Refined oil  (gasoline and diesel) can be exported under current US law, and exports have grown substantially in recent years. The issue is, however, that the shale oil boom is producing huge volumes of light crude. In order to export, these huge amounts of crude need to be refined, which is difficult, costly and will ultimately slow production over time. The Council on Foreign Relations sums the issue up nicely in the following quote:

“Restrictions on crude oil exports are already beginning to undermine the efficiency of US oil economy. Much of the country’s rapidly growing production of light crude oil… comes from either areas where refiners are not interested in or able to process it, given that many US refineries are configured to run on lower-quality crude oil, or in parts of the country with inadequate transportation infrastructure. With few viable domestic buyers, producers are forced to choose between leaving oil in the ground and pumping it at depressed prices. The artificially low prices slow additional US Crude production. New refineries currently under construction will help remedy some of these market distortions over time, but a simpler, more cost effective solution would include allowing US Crude to be exported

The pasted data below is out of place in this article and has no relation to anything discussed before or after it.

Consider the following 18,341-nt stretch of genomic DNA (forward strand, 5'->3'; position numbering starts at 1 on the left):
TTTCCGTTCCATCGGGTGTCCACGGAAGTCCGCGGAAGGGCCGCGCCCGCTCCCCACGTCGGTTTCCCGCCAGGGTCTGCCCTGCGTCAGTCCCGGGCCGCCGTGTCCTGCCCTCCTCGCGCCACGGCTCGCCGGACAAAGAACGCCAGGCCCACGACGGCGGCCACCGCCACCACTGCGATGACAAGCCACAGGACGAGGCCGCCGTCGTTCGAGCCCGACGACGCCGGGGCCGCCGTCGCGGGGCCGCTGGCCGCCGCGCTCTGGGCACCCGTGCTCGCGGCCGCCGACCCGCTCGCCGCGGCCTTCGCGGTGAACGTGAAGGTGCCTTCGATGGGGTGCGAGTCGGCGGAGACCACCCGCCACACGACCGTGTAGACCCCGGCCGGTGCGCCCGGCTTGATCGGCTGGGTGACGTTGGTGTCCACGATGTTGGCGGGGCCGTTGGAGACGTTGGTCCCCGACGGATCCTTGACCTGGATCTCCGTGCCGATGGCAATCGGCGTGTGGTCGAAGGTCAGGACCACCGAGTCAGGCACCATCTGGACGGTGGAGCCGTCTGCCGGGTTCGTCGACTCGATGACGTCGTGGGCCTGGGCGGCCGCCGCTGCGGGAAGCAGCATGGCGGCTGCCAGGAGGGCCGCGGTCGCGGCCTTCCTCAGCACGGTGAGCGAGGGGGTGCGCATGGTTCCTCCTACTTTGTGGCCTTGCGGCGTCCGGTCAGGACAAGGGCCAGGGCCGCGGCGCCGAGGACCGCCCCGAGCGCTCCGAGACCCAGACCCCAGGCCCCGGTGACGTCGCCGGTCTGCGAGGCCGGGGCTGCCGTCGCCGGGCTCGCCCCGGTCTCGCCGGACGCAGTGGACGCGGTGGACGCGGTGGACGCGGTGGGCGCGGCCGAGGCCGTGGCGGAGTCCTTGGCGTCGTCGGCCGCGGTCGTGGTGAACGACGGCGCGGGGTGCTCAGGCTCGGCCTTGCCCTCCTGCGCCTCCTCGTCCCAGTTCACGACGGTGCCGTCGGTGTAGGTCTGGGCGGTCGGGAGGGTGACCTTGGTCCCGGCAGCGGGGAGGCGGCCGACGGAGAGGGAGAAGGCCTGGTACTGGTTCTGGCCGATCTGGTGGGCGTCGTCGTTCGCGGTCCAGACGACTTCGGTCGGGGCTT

(CFR Policy Innovation Memorandum No. 34 – you can read the whole thing by clicking here )

The CFR also estimates that Crude Oil exports could generate upward of $15 billion in annual revenue by 2017. Revenue to be made from export should also serve to stimulate continued investment in infrastructure, move technology forward, increase profitability for domestically based producers, not to mention create thousands of permanent, high paying jobs for Americans. 

Before we assume it’s a cut and dry decision however, there are several compelling arguments against dropping restrictions on Crude export, from economic concerns to environmental ones. Since this is a big and somewhat complex topic however, I will address them in subsequent posts.

What are your intial thoughts on US crude export policy? Do you favor a change?

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Topics: Energy Independence, US Crude Exports, US Energy Boom, CRUDE